Close but no cigar

The following equation is almost true.

\sum_{n=1}^\infty \frac{\lfloor n \tanh \pi\rfloor}{10^n} = \frac{1}{81}

And by almost true, I mean correct to well over 200 decimal places. This sum comes from [1]. Here I will show why the two sides are very nearly equal and why they’re not exactly equal.

Let’s explore the numerator of the sum with a little code.

    >>> from math import tanh, pi
    >>> for n in range(1, 11): print(n*tanh(pi))
                               
    0.99627207622075
    1.9925441524415
    2.98881622866225
    3.985088304883 
    ....  
    10.95899283842825 

When we take the floor (the integer part [2]) of the numbers above, the pattern seems to be

n tanh π⌋ = n – 1

If the pattern continues, our sum would be 1/81. To see this, multiply the series by 100, evaluate the equation below at x = 1/10, and divide by 100.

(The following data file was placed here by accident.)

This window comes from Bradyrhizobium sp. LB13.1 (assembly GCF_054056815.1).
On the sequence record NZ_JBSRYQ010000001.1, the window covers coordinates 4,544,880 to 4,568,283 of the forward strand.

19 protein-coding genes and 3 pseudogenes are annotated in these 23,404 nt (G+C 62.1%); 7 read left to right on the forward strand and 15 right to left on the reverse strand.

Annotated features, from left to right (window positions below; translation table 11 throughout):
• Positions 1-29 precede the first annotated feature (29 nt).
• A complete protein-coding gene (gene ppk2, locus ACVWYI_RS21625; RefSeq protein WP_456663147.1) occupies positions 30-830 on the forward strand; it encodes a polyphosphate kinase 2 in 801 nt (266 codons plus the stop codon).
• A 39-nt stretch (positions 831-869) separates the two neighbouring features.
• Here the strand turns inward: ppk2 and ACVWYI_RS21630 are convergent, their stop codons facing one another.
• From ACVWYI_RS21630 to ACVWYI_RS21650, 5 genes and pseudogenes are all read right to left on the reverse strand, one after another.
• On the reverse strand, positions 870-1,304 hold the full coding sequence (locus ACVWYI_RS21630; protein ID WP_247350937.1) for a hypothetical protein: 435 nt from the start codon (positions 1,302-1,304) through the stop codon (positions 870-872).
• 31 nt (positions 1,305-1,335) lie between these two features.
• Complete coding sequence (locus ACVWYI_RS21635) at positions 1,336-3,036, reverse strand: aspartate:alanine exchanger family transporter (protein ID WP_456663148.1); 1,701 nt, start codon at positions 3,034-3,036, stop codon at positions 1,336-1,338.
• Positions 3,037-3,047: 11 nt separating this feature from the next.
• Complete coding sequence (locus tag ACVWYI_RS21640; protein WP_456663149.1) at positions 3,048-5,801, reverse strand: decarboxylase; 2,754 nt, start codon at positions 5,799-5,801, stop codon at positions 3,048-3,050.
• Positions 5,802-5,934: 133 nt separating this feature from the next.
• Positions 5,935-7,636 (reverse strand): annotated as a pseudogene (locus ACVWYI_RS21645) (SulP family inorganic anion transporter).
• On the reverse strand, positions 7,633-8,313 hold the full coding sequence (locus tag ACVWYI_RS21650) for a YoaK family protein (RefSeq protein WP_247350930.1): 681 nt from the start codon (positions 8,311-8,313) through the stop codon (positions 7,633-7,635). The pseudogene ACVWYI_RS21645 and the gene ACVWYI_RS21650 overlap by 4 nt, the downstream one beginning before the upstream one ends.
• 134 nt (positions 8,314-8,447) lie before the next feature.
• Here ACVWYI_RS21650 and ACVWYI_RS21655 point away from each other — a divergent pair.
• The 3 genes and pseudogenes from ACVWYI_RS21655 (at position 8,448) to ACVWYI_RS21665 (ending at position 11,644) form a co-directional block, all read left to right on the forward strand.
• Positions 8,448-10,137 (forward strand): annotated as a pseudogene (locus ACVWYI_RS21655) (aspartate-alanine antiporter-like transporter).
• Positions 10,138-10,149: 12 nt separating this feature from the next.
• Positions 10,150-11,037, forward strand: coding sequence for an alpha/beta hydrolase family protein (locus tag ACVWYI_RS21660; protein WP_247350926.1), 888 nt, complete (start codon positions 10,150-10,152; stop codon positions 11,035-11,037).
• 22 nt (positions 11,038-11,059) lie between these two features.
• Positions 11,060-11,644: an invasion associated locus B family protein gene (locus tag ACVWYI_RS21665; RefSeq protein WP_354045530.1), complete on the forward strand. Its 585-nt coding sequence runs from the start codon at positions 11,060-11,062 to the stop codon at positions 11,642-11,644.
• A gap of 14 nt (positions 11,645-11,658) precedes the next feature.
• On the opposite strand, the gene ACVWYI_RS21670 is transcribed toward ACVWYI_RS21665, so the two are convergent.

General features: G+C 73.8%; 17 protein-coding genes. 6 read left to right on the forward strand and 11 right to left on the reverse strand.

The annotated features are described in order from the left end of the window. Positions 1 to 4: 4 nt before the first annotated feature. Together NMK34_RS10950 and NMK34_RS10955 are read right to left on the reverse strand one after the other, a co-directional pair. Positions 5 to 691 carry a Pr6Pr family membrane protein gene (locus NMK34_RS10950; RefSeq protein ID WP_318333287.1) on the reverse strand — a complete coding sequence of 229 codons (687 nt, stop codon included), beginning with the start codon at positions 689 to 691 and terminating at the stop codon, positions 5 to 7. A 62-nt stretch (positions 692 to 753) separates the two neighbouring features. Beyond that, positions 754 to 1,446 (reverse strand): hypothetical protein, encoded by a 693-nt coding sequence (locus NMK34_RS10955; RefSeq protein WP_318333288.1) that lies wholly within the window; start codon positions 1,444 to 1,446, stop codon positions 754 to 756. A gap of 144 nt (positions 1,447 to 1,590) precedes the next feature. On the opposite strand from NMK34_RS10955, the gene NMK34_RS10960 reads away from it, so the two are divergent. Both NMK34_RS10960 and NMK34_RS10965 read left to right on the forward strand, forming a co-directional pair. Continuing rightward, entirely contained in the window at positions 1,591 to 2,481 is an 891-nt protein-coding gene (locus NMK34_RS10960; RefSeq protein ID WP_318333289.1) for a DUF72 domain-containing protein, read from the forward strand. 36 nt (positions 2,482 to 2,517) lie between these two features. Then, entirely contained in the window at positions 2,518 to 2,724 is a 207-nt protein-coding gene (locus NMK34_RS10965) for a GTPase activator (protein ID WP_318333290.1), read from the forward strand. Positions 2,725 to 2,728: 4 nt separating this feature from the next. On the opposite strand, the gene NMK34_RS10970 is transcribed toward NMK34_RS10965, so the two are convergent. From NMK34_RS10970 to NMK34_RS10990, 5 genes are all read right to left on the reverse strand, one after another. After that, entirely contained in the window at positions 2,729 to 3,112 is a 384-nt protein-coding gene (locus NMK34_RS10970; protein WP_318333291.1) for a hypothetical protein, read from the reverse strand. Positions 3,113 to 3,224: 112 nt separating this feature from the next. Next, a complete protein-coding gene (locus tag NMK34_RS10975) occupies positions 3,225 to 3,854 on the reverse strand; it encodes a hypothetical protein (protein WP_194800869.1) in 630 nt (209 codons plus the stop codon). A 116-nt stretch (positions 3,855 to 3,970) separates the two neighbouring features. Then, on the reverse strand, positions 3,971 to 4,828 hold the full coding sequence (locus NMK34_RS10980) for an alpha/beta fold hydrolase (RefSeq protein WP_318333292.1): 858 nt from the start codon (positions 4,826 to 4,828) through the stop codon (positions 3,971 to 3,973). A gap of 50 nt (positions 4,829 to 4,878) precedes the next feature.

\begin{align*} \sum_{n=1}^\infty n x^{n-1} &= \sum_{n=0}^\infty \frac{d}{dx} x^n \\ &= \frac{d}{dx} \sum_{n=0}^\infty x^n \\ &= \frac{d}{dx} \frac{1}{1-x} \\ &= \frac{1}{(1-x)^2} \end{align*}

Our sum is close to 1/81, but not exactly equal to it, because

n tanh π⌋ = n – 1

holds for a lot of n‘s but not for all n.

Note that

tanh π = 0.996… = 1 – 0.00372…

and so

n tanh π⌋ = n – 1

will hold as long as n < 1/0.00372… = 268.2…

Now

⌊268 tanh π⌋ = 268-1

but

⌊269 tanh π⌋ = 269-2.

So the 269th term on the left side

\sum_{n=1}^\infty \frac{\lfloor n \tanh \pi\rfloor}{10^n} = \frac{1}{81}

is less than the 269th term of the sum

10-2 + 2×10-3 + 3×10-4 + … = 1/81

for the right side.

We can compare the decimal expansions of both sides by using the Mathematica command

    N[Sum[Floor[n Tanh[Pi]]/10^n, {n, 1, 300}], 300]

This shows the following:

\begin{align*} \frac{1}{81} &= 0.\underbrace{012345679}_{\text{repeat forever}} \ldots\\ \sum_{n=1}^\infty \frac{\lfloor n \tanh \pi\rfloor}{10^n} &= 0.\underbrace{012345679}_{\text{repeat 29 times}} \ldots 0123456\framebox{6}\ldots \end{align*}

Related posts

[1] J. M. Borwein and P. B. Borwein. Strange Series and High Precision Fraud. The American Mathematical Monthly, Vol. 99, No. 7, pp. 622-640

[2] The floor of a real number x is the greatest integer ≤ x. For positive x, this is the integer part of x, but not for negative x.

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